Petersburg Mental Health Services is wrapping up its seven week pedometer challenge. 168 people signed up for the project which aims to get people walking. But for one of it’s participants, it isn’t about the competition. It’s about the road that lies ahead.
Justin Haley walked 262,385 steps in one week. He gets off work at four from the waste water treatment facility and strides down a gravel path, the beginning of his long walk home. “It four miles from my house to here. Takes about an hour,” Haley said.
It’s a trek he makes nearly every day, through rain showers and snow, clocking his steps with a pedometer. If you’ve never seen one, the device looks kind of like a pocket watch. Petersburg Mental Health Services gave them to out to everyone participating in the challenge. It’s how Haley knows it’s 20,000 steps round trip. He’s familiar with every detail of the road. “Every crack in the sidewalk, yeah. I’m pretty familiar with the route.”
Last year, when Haley was doing the challenge, he hit a personal goal: 50,000 steps in one day. “I have a very supportive family. But I think my wife used the term obsessed, and I’m a little nuts but it felt good,” Haley said.
Kim Kilkenny, a Senior Clinician at Petersburg Mental Health Services, said that the pedometer challenge is about taking a holistic approach to wellness. She says when you exercise, your brain releases endorphins. “It feels good. That’s that little high thing you feel 15 minutes in. So, exercising, can help jump start your brain so you start to feel better,” Kilkenny said.
For Haley, the pedometer challenge was a part of a big life change that started two years ago. Back then, he didn’t walk much. He was seventy pounds heavier and had difficulty running. In 2012, he was diagnosed with Multiple Sclerosis. MS, as it’s known, is a debilitating disease. In the most severe cases, it can affect your ability walk and to speak. When Haley was admitted to the hospital, he couldn’t stand. His body was numb from the neck down. A nurse handed him a piece of paper describing the symptoms. “Just going off that sheet of paper, I thought that was how my life was going to be. The sheet was a little misleading. Kinda led me to believe that I was going to be wheelchair bound for the rest of my life,” Haley said.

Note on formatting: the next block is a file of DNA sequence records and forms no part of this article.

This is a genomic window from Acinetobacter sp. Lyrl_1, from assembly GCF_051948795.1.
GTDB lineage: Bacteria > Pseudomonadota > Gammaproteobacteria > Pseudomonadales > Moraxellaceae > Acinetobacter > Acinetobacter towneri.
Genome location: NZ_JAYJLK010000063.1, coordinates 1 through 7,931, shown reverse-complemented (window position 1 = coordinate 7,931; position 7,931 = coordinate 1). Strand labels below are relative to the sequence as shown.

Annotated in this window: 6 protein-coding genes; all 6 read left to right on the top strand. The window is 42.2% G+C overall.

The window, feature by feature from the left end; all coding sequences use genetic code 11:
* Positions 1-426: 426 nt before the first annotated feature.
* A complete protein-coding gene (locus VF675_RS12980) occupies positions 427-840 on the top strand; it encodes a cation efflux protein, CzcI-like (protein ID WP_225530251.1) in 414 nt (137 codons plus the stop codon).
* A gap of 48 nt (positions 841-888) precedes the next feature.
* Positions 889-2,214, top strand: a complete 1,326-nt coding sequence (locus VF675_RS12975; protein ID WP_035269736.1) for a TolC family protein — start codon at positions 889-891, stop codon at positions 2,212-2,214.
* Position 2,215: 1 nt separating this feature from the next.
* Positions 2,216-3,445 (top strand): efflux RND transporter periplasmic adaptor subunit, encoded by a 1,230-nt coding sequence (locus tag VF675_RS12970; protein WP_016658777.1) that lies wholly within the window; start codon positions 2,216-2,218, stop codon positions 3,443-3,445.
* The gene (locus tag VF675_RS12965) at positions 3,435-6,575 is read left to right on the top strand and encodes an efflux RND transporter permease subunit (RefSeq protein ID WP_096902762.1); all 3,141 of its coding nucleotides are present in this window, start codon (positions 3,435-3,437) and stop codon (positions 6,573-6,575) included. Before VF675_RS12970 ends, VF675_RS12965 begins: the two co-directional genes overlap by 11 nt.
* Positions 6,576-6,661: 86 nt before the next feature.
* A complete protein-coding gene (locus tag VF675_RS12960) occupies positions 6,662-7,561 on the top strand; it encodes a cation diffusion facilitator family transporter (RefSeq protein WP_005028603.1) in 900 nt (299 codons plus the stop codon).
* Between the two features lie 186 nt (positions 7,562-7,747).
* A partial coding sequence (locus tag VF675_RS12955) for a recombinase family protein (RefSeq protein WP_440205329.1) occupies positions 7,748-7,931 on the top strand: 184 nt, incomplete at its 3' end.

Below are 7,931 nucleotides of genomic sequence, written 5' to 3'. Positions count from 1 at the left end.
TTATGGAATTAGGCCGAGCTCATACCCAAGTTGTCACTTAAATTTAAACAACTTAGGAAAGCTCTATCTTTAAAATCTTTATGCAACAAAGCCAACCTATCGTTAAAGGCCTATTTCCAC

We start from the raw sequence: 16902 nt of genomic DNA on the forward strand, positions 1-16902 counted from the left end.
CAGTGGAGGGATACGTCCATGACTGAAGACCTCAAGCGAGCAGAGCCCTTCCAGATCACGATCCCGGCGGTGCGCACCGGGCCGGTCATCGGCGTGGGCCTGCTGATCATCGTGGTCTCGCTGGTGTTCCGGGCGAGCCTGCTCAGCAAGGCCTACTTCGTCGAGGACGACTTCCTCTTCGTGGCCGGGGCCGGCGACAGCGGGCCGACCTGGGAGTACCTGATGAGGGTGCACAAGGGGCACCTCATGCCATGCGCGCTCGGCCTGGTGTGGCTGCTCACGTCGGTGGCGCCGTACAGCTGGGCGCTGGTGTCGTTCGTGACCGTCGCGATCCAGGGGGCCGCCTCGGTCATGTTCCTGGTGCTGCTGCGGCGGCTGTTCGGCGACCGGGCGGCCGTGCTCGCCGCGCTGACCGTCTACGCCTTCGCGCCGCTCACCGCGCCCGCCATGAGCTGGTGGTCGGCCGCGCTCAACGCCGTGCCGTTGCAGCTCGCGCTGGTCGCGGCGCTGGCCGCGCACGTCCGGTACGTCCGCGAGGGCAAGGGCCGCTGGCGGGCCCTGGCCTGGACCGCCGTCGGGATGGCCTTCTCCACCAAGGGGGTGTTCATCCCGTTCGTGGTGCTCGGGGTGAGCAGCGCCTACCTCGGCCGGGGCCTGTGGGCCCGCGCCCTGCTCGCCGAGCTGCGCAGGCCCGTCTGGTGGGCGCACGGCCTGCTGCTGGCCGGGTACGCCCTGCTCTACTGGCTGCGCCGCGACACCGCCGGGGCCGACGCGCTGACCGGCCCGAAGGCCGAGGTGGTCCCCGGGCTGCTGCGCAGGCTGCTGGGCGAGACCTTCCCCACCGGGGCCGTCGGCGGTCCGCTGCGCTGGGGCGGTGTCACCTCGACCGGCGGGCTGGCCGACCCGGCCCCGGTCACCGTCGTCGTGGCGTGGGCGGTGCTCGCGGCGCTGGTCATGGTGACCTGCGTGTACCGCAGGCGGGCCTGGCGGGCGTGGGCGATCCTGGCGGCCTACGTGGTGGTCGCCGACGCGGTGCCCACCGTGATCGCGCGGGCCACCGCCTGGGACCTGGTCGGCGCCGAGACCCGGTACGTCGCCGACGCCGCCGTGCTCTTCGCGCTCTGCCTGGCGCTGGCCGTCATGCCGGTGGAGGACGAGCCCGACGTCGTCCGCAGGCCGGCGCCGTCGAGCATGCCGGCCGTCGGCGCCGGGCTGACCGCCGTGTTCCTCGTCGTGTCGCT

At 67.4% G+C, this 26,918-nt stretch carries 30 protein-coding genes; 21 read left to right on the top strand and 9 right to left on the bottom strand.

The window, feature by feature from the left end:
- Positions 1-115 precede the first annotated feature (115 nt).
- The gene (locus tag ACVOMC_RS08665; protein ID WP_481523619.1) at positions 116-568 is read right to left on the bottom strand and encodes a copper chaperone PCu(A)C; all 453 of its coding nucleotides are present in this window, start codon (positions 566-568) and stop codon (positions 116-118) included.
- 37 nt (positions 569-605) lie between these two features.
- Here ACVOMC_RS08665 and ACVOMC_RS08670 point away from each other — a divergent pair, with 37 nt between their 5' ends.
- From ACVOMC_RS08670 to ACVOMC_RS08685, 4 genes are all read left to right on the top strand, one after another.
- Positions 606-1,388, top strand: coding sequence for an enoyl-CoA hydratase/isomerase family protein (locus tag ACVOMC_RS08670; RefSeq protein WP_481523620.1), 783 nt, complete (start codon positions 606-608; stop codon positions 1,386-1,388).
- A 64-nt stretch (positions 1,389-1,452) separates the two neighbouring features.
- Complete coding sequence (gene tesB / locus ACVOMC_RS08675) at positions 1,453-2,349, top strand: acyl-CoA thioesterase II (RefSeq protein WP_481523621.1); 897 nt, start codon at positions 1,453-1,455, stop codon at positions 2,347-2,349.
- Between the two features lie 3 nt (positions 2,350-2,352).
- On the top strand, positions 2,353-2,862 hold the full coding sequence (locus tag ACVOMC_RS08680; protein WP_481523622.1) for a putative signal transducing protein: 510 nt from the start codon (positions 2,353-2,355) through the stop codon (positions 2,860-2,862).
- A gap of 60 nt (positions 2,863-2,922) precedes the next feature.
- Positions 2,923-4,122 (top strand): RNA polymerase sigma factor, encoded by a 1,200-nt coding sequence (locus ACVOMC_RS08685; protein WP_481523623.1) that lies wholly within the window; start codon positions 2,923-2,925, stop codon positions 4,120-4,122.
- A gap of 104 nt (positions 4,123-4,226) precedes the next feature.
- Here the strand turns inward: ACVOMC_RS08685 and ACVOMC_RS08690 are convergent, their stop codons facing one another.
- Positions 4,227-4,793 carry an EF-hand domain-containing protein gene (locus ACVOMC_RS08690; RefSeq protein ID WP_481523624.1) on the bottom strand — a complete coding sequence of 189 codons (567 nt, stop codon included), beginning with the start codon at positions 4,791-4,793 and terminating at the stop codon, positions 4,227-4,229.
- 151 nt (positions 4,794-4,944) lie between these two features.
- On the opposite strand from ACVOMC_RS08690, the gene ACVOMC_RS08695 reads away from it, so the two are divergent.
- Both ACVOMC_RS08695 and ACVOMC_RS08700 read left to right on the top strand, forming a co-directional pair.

After that diagnosis, he changed his entire lifestyle. He stopped eating red meat and started exercising regularly. “And over the next couple weeks things started to improve. When the diagnosis first came in I thought this is my life. This is what I’m stuck with. But I got better, got walking again. And now I’m doing this.”
With a $25,000 grant, Petersburg Mental Health Services not only gives out pedometers. It also gives out prizes: tablets, a kayak, and gift cards. But for Haley, it’s not about winning. “I don’t like not being able to walk. I don’t like not being able to stand. Most times I don’t feel my feet, don’t feel my legs. I can live with that. But if I can’t walk, life wouldn’t be so good.”
For the 2014 pedometer challenge, both Haley and his two person team have more than doubled their closest competition. Although the the program’s ending, Haley isn’t going to slow down. He’s training for a marathon he’ll run later this summer.
The pedometer challenge awards ceremony is happening tonight (Tuesday, June 10) at the Petersburg Indian Association at 4 o’clock.